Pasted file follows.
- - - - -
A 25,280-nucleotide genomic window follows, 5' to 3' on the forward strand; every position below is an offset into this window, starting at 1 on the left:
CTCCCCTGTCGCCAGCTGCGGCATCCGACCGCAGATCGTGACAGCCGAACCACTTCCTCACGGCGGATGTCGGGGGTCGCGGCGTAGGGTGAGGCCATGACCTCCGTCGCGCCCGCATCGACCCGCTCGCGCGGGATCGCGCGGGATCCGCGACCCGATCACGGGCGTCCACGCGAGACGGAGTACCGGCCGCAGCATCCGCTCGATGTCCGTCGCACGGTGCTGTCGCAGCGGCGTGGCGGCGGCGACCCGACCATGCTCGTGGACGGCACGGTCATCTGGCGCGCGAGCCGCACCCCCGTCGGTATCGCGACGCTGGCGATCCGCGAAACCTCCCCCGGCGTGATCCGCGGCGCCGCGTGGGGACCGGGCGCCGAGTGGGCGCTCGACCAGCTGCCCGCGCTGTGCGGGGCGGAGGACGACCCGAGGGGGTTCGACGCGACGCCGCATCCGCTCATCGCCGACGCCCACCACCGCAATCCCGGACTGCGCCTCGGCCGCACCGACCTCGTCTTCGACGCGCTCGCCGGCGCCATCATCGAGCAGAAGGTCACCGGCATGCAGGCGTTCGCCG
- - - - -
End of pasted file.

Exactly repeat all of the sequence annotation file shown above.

A 25,280-nucleotide genomic window follows, 5' to 3' on the forward strand; every position below is an offset into this window, starting at 1 on the left:
CTCCCCTGTCGCCAGCTGCGGCATCCGACCGCAGATCGTGACAGCCGAACCACTTCCTCACGGCGGATGTCGGGGGTCGCGGCGTAGGGTGAGGCCATGACCTCCGTCGCGCCCGCATCGACCCGCTCGCGCGGGATCGCGCGGGATCCGCGACCCGATCACGGGCGTCCACGCGAGACGGAGTACCGGCCGCAGCATCCGCTCGATGTCCGTCGCACGGTGCTGTCGCAGCGGCGTGGCGGCGGCGACCCGACCATGCTCGTGGACGGCACGGTCATCTGGCGCGCGAGCCGCACCCCCGTCGGTATCGCGACGCTGGCGATCCGCGAAACCTCCCCCGGCGTGATCCGCGGCGCCGCGTGGGGACCGGGCGCCGAGTGGGCGCTCGACCAGCTGCCCGCGCTGTGCGGGGCGGAGGACGACCCGAGGGGGTTCGACGCGACGCCGCATCCGCTCATCGCCGACGCCCACCACCGCAATCCCGGACTGCGCCTCGGCCGCACCGACCTCGTCTTCGACGCGCTCGCCGGCGCCATCATCGAGCAGAAGGTCACCGGCATGCAGGCGTTCGCCG